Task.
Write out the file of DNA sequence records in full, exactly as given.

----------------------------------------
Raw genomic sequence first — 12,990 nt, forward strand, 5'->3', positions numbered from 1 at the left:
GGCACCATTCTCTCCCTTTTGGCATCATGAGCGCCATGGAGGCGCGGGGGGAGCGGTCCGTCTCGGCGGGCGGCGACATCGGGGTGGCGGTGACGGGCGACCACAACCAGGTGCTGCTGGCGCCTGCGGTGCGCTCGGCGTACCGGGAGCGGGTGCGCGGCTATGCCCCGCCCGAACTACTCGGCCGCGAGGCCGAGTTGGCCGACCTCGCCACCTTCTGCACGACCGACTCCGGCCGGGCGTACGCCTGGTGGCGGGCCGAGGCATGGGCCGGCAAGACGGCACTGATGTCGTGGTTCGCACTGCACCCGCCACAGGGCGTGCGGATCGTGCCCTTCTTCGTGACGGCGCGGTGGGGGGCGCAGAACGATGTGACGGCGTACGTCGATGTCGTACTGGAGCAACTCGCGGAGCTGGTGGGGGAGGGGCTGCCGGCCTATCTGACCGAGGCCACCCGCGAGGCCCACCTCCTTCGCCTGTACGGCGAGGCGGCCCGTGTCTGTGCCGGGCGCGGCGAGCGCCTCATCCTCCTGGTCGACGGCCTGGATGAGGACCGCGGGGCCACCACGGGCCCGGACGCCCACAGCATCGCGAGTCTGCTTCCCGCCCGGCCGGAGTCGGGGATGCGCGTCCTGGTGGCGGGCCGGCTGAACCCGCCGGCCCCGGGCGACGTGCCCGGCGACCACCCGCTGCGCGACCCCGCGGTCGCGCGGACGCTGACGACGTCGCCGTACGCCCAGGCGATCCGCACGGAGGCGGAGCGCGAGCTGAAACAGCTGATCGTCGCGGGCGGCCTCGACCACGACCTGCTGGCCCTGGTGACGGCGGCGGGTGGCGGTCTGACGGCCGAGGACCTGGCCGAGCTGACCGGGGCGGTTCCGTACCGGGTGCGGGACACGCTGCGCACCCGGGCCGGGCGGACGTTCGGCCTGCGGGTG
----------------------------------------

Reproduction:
Raw genomic sequence first — 12,990 nt, forward strand, 5'->3', positions numbered from 1 at the left:
GGCACCATTCTCTCCCTTTTGGCATCATGAGCGCCATGGAGGCGCGGGGGGAGCGGTCCGTCTCGGCGGGCGGCGACATCGGGGTGGCGGTGACGGGCGACCACAACCAGGTGCTGCTGGCGCCTGCGGTGCGCTCGGCGTACCGGGAGCGGGTGCGCGGCTATGCCCCGCCCGAACTACTCGGCCGCGAGGCCGAGTTGGCCGACCTCGCCACCTTCTGCACGACCGACTCCGGCCGGGCGTACGCCTGGTGGCGGGCCGAGGCATGGGCCGGCAAGACGGCACTGATGTCGTGGTTCGCACTGCACCCGCCACAGGGCGTGCGGATCGTGCCCTTCTTCGTGACGGCGCGGTGGGGGGCGCAGAACGATGTGACGGCGTACGTCGATGTCGTACTGGAGCAACTCGCGGAGCTGGTGGGGGAGGGGCTGCCGGCCTATCTGACCGAGGCCACCCGCGAGGCCCACCTCCTTCGCCTGTACGGCGAGGCGGCCCGTGTCTGTGCCGGGCGCGGCGAGCGCCTCATCCTCCTGGTCGACGGCCTGGATGAGGACCGCGGGGCCACCACGGGCCCGGACGCCCACAGCATCGCGAGTCTGCTTCCCGCCCGGCCGGAGTCGGGGATGCGCGTCCTGGTGGCGGGCCGGCTGAACCCGCCGGCCCCGGGCGACGTGCCCGGCGACCACCCGCTGCGCGACCCCGCGGTCGCGCGGACGCTGACGACGTCGCCGTACGCCCAGGCGATCCGCACGGAGGCGGAGCGCGAGCTGAAACAGCTGATCGTCGCGGGCGGCCTCGACCACGACCTGCTGGCCCTGGTGACGGCGGCGGGTGGCGGTCTGACGGCCGAGGACCTGGCCGAGCTGACCGGGGCGGTTCCGTACCGGGTGCGGGACACGCTGCGCACCCGGGCCGGGCGGACGTTCGGCCTGCGGGTG